Speaking of going in a new musical direction with your last two records, some long time fans of the band have been critical of your new, less rap inspired sound. Were you ever at all hesitant to go in a new direction for fear of how your long time fans would react?
Jacoby: Well I mean for us, nothing is forever you know what I’m saying? It’s kind of like, I equate music to sex in a weird way, if you have sex with the same person and you do it in the same position, the same way every time, it’s going to get old. And so, you gotta switch it up, you gotta try something new. Not everyone is going to be down for every evolution of what a band does and it’s like, I mean, kind of the unwritten law in our band is “I refuse to be a slave to your expectations.” And some people might not dig it but you know what, we’re doing something right because we’re still here and we’re still making music that connects people so it’s like, you can’t please everybody so you may as well please yourself. Not that what we’re doing is totally self-indulgent, we still think about our fans, but you know, if you’re going to be a fan of this band, just to let you know, be prepared for a wild ride, it’s not always going to be the same, you’re going to have some wild sex.
Yeah, that’s an awesome analogy man, it makes total sense.
Jacoby: Yeah, seriously, if you do the missionary every time it’s like, come on you want to hit some doggy style sometime.
Perhaps the biggest hit the band has yet to release was the second single “Scars” from your previous disc Getting Away With Murder. Are you finding that “Scars” has attracted a whole new segment of Papa Roach fans that maybe weren’t previously fans of the band?
Jacoby: Oh yeah, definitely. It’s kind of crazy because, I mean we’ve always had a gang of chicks at the P. Roach shows, but like, the level of sexiness of the women that are coming to the shows has stepped a bit. And that’s kind of nice, it’s nice to look out in the crowd and you got a gang of hotties out there. And uh, it’s opened us up to a broader audience and you know, we’re not trying to be a band that’s just a niche band, I want to play for all kinds of people. You look at a band like Green Day and to me that’s inspiring, even though they’re a punk rock band at heart, they cross over to a really broad audience and they’re still true to themselves. For us it’s always about walking that line, we’re not afraid to write a good pop song, as much as we like to write heavy stuff it’s like, it’s always a challenge to try to write a song that connects with the masses. It’s crazy, because when we wrote “Scars,” it wasn’t about how we were going to connect with a mass audience, it was like, we wrote it and we were like oh my god, this is so different but fuck, this is so good. How can we deny ourselves exploring this territory musically so it definitely kicked open a new door for our band and I’m proud of it and I’m happy about it.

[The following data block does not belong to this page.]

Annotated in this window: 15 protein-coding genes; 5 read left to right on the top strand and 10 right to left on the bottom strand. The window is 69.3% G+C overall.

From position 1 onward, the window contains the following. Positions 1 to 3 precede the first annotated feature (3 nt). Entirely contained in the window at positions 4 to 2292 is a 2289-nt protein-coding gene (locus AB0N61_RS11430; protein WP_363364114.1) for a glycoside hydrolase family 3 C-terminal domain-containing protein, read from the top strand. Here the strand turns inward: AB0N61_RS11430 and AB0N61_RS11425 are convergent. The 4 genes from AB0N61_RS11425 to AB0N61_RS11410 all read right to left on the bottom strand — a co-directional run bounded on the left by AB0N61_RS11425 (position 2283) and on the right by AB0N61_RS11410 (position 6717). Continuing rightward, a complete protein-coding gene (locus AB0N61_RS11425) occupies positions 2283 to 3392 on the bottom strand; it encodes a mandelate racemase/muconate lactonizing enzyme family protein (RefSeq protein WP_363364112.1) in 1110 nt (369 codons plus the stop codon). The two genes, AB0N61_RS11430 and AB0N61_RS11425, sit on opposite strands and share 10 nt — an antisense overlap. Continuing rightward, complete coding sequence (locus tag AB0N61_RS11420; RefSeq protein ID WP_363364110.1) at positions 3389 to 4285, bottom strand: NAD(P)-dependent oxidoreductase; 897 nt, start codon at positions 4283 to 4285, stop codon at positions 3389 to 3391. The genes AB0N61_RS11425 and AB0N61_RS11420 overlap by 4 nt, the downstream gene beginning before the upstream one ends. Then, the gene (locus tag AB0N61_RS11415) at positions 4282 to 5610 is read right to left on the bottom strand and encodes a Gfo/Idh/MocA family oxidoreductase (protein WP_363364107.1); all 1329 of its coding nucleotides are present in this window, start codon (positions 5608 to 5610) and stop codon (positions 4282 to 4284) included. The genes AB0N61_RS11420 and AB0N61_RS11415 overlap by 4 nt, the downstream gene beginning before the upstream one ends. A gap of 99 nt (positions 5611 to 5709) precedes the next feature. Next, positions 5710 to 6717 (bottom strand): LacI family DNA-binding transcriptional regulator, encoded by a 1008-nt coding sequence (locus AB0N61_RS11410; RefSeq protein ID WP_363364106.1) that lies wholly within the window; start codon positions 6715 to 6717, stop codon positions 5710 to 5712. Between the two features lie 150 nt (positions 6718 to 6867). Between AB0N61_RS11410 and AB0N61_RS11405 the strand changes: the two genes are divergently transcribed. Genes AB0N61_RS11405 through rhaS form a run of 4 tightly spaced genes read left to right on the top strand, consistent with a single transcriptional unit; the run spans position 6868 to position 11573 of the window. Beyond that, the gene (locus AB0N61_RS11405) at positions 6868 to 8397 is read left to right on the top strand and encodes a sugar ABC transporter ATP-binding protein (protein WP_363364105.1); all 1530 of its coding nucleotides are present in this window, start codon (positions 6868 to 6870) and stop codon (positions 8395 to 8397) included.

Things look to be going strong for Papa Roach as a band right now. What do you guys have planned for the rest of the year and 2007?
Jacoby: Um for us, we actually are doing a three week European tour with a band called Bangkok 5, some friends of ours from Los Angeles. Then we come back to the United States and we start the Lost Prophets and HIM tour and then we’re out on that for a couple of weeks. Then we jump to another tour called The Zippo Hot Tour, we’re taking out a band called The Bronx and Hed PE. And then after that, we’re going to take a bit of a break for the new year and then in late January, we’re going to do a Canadian run for like a month so right when it’s really fucking cold we’ll be there. And then after that we’re going to go out on another U.S. tour then we’re going to go to Europe for the summer festivals and probably try to get over to Japan and Southeast Asia later in the fall to wrap it up. Pretty much just try to tour, tour, tour and we’ve actually started to write some songs for the next record. For us it’s always about staying creative and keeping it going.
Yeah it seems like you guys are really prolific, in a really good spot, just working away and you’re loving what you’re doing.
Jacoby: Definitely. A lot of bands we came in with in 2000 aren’t doing it anymore and we’re still doing it and we just feel blessed to be able to still be here. [ END ]